Mavericks or Party Men?
Broadly speaking, there are two sorts of MPs in the British House of Commons: the mavericks and the party men. The maverick is generally driven by an ideology and is resistant to relinquishing any aspect of his particular view of the world for the sake of power or party unity. The party man is more pragmatic. He may or may not have an ideological outlook, but, in any case, he is not averse to watering it down in order to gain power or to stay on good terms with his political colleagues.
There are too many party–men in the Church today. These are those who put unity before truth, and peace before righteousness. They will stand for the truth, but only if there are others with them, and particularly if it doesn’t involve conflict, or sacrificing any place and power they may have. They may not realise it, but in this respect they are no better than the opponents of the Reformation––men to whom the final arbiter was not the Word of God but what the Church said on the matter. If I profess to be walking in truth but only on the condition that it will not entail sacrifice, then the truth is not really my guiding principle at all.
Many of the leading Bible characters––Noah, Abram, Moses and Elijah––were the mavericks of their day, men who knew what they believed and were prepared to stick with it, cost what it might. Of course no one is suggesting that the Church would be better of if it had more unbalanced fanatics, but that is not what these men were. They were sober men of God––but men who didn’t fit into the systems of their day. When Paul lamented the fact that “all who [are] in Asia, of whom is Phygellus and Hermogenes, have turned away from me” (2 Tim. 1: 15) was he talking about the heathen? No. Paul was no longer welcome in the bosom of the Church. Why? Because he had “kept the faith” (2 Tim. 4: 7)––not merely some of it, or most of it, but all of it. Walk out into the street and you will not find anyone who does not accept the truth of at least one Bible verse, but bring in every verse and you will quickly be met with opposition––not only from the world, not only from what professes Christ’s name, but even, sadly, from genuine saints.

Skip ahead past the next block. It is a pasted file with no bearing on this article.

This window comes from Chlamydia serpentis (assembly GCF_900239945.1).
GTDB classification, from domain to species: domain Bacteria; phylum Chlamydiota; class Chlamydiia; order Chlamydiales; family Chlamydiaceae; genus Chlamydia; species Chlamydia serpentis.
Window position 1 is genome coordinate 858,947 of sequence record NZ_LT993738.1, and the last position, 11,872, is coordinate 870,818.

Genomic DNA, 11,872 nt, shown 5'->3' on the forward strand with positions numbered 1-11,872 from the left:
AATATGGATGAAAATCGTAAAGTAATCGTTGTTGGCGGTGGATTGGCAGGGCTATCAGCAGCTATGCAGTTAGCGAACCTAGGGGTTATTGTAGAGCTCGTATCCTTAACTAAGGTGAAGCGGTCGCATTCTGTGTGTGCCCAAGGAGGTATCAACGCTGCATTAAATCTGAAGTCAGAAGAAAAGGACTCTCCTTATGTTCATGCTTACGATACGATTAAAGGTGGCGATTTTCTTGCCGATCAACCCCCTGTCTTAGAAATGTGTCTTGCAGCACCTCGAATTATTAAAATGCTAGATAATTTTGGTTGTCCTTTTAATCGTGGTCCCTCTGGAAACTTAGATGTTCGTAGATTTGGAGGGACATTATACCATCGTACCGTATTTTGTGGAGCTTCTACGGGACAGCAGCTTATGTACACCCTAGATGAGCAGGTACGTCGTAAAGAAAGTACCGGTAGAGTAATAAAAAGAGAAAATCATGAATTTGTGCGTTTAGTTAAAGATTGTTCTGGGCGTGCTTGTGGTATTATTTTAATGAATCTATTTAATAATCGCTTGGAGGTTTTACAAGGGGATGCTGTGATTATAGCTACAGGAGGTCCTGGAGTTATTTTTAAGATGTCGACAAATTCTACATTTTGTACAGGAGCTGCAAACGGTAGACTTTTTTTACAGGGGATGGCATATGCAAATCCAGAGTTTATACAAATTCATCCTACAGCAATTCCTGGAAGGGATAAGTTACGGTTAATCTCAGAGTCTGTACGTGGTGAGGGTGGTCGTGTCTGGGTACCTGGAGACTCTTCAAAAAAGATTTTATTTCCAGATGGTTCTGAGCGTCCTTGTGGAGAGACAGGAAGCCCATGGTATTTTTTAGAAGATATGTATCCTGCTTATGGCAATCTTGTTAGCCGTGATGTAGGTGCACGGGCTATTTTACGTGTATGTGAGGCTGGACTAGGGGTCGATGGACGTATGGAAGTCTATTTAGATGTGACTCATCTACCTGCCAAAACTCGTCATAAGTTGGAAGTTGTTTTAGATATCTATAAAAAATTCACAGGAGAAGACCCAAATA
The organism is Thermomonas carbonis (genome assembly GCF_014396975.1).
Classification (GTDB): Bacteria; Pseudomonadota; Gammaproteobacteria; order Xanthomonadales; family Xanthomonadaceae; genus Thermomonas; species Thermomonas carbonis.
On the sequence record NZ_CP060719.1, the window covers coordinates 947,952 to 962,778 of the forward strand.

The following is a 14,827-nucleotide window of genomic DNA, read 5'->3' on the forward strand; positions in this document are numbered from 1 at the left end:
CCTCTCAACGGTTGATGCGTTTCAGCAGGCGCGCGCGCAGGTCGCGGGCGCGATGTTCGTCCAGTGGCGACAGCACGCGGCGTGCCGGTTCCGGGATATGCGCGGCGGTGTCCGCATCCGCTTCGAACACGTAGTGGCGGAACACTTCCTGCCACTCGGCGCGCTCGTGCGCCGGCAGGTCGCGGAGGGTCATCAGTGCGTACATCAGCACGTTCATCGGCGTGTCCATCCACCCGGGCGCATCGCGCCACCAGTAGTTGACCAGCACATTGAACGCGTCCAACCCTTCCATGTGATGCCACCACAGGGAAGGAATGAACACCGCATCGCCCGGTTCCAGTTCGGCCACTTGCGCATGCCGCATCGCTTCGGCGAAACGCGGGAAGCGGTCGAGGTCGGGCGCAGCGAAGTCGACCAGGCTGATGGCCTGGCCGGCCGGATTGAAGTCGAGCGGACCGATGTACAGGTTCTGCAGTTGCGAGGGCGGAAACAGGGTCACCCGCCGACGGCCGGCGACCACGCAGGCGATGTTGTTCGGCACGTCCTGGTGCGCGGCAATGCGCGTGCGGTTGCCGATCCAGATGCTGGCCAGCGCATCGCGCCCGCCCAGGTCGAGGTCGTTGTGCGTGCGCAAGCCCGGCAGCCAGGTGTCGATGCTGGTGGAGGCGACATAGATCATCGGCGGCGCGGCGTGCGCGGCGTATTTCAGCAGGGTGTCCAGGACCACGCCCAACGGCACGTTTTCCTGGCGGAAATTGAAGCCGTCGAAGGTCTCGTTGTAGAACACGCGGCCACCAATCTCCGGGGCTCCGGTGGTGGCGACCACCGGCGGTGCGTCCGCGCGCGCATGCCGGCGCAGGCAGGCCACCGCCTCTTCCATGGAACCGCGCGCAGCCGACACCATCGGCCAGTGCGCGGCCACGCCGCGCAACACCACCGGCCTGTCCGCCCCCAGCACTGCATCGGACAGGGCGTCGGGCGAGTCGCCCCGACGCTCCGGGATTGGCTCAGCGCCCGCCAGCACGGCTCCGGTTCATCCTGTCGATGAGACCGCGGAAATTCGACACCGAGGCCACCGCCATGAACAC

When Luther nailed his 95 theses to that famous door in Wittenburg, thereby condemning the church of which he was a member, he was also nailing his colours to the Bible. When Whitfield was forced from the pulpit to the open–air it was because of the desperate need for God’s Word he saw all around. When Spurgeon stunned the Baptist Union by resigning, it was for the sake of the truth. These were all mavericks––scorned and laughed at in their day, and, like the apostles of old, the “offscouring of the world” (1 Cor. 4: 13). They suffered, but they also achieved much for the name of Christ. Their opponents, the party–men, if not forgotten, are remembered only on account of their opposition to the truth!